'The living quality is what you have to get. In painting a portrait the problem is to find a technique by which you give over all the pulsations of a person ... The sitter is someone of flesh and blood and what has to be caught is their emanation ... with their face you have to try and trap the energy that emanates from them.'
- Francis Bacon
A current one man show by the London artist Antony Micallef, his seventh and appropriately called 'Self', exhibits the artist's self image as a collection of painterly embodiments'. His strategy, given the title, appears to be an assault on the superficiality of the trend of the 'selfie', the contemporary ubiquity of which has lead to a saturated meaninglessness. Like Nietzsche, who wished to hasten nihilism's coming so that he could also hasten its departure, Micallef wants to indulge self-representation to an extreme; he quotes William Blake in a written piece for the Wall Street International, published on the 9th of February, 2015, saying ...
'... The road of excess leads to the palace of wisdom - you never know what is enough until you know what is more than enough. I became the very thing I was painting about without me realising. I morphed into this world of excess and it completely took over. This is my way of stripping it right back and getting back to the basics. In this age of self-glorification and self-promotion, we advertise ourselves like a shop window.'
One can suggest that this spectacle of 'self', is like a dream state of unattainable desire, morphing our habitually-mediated image into a torpor of endless consumption, becoming a surreptitious surrogate for disrupted identity. Micallef's impasto offensive rises from the ocular luminescence of mineral and liquid prima materia like a swirling nemesis, conjuring anxiety before the insidiously questionable motivations that have led us to a position of faithless angst and demanding a proportional erasure of all that it challenges. His paintings are a call to arms. The questions that are provoked by their power are spiritual, philosophical and psychological. Who are we? What have we become? Where are we going? During the nineteenth century, famously, both Soren Kierkegaard and Friedrich Nietzsche engaged with the paradoxes proposed by a changing culture from one of unquestionable faith to a secularism that has led, rationally, to an end of such faith. Scientific positivism has liberated us from superstition in the West, but has led to a disconnection from our environment and our place within it. The cosmic and cultural landscape we inhabit has changed from an organic relationship to one that posits us within a paradigm of virtuality, a domain where the 'self' is in constant flux, where identity, from a premise of anonymity, morphs as regularly as breath. But like painting we too are in constant metamorphosis keeping up with a desire for acceptance.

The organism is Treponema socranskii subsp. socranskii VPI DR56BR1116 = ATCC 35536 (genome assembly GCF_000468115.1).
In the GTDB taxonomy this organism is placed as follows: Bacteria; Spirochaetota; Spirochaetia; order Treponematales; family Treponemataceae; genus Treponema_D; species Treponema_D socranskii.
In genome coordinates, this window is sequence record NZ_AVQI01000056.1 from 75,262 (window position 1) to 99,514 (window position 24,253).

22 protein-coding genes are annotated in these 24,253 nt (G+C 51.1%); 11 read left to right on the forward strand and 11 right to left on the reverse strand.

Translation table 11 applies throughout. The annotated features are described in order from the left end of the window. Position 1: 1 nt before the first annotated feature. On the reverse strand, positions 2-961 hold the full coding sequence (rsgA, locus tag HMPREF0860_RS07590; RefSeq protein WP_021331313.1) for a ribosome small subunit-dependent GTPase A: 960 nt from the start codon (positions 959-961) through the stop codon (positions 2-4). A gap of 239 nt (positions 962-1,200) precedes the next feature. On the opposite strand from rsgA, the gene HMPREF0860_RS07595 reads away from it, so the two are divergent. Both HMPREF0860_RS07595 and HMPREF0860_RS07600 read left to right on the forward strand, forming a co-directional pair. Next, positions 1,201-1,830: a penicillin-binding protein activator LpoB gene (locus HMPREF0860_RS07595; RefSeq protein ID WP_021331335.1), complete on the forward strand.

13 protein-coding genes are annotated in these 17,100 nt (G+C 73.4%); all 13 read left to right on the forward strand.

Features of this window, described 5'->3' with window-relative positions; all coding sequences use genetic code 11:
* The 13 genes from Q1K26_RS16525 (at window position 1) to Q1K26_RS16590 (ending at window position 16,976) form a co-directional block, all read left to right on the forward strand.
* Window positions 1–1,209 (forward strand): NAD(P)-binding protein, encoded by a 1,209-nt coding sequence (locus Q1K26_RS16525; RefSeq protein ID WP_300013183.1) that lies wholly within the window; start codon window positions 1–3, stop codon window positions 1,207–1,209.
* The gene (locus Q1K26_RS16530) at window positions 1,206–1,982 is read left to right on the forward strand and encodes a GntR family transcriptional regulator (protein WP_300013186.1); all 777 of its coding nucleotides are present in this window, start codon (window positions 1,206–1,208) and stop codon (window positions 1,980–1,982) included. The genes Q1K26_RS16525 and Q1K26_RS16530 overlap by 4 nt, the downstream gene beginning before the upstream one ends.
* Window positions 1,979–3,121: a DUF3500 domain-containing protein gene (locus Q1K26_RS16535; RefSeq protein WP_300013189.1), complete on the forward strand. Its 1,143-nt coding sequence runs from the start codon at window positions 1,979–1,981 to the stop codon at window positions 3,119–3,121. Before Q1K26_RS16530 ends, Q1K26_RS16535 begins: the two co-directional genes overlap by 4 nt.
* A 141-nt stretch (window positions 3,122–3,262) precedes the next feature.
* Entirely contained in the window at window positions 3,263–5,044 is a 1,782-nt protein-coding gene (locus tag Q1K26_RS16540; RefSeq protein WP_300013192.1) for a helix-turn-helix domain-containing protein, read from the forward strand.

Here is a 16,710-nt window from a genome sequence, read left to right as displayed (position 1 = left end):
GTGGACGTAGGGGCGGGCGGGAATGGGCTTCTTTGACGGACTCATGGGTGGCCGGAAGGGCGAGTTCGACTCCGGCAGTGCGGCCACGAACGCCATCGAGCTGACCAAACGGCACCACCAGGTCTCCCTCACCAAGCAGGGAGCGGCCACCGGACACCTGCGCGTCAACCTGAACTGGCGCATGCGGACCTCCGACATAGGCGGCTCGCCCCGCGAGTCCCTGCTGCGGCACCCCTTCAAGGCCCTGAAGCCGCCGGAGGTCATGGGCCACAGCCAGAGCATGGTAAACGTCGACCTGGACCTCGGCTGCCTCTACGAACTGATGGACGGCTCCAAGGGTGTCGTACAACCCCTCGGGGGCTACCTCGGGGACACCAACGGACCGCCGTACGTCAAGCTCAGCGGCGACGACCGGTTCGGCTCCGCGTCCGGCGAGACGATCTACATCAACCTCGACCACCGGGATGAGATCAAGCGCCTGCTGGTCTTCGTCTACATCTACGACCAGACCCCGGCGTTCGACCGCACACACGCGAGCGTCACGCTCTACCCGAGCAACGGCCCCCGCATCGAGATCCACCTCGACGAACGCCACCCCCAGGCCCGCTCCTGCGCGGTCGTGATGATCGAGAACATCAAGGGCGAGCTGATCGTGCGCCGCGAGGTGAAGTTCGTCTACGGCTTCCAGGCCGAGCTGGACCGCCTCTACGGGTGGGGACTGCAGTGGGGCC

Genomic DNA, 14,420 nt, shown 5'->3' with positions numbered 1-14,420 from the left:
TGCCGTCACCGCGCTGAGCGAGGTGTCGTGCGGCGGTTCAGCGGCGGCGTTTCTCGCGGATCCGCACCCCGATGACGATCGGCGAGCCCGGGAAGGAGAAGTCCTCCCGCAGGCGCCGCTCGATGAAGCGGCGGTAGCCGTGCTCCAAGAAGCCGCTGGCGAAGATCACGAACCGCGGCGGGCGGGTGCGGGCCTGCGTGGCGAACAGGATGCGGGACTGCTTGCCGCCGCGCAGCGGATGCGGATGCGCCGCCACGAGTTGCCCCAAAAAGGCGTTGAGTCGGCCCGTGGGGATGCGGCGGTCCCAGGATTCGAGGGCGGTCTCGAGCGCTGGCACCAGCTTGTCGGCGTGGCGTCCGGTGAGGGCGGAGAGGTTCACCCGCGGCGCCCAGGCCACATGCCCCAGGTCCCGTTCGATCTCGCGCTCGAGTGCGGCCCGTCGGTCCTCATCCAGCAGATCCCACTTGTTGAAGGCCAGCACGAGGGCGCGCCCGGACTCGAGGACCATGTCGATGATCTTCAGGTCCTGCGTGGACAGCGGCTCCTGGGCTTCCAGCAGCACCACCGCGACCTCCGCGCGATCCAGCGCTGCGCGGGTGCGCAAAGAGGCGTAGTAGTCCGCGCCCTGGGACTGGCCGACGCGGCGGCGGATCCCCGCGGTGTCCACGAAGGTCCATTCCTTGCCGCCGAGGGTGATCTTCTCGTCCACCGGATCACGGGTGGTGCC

'To will a new form is unacceptable, ...' wrote Philip Guston in his essay, Faith, Hope and Impossibility,
'... because will builds distortion. Desire, too, is incomplete and arbitrary. These strategies, however intimate they might become, must especially be removed to clear the way for something else--a condition somewhat unclear, but which in retrospect becomes a very precise act. This "thing" is recognised only as it comes into existence. It resists analysis--and probably this is as it should be. Possibly the moral is that art cannot and should not be made.'
Each new mark leads to an uncertainty that is unanimous with a long held belief that nature is somehow beyond representation, a primal complexity for image making from Ovid's Narcissus to the contemporary 'Selfie'.
Micallef's alchemy, in a furious reflection of a frustrated commodification of selfhood, fascinates with the industry of hard won contemplation. What distractions of mind did he fend off as he battled alone? These paintings further establish an already-seasoned artist as a mature, confident painter and demand answers. Who are we? What have we become? Where are we going?
Antony Micalef’s ‘Self’, continues at Lazarides, Rathbone Place, London, W1, until the 19th of March.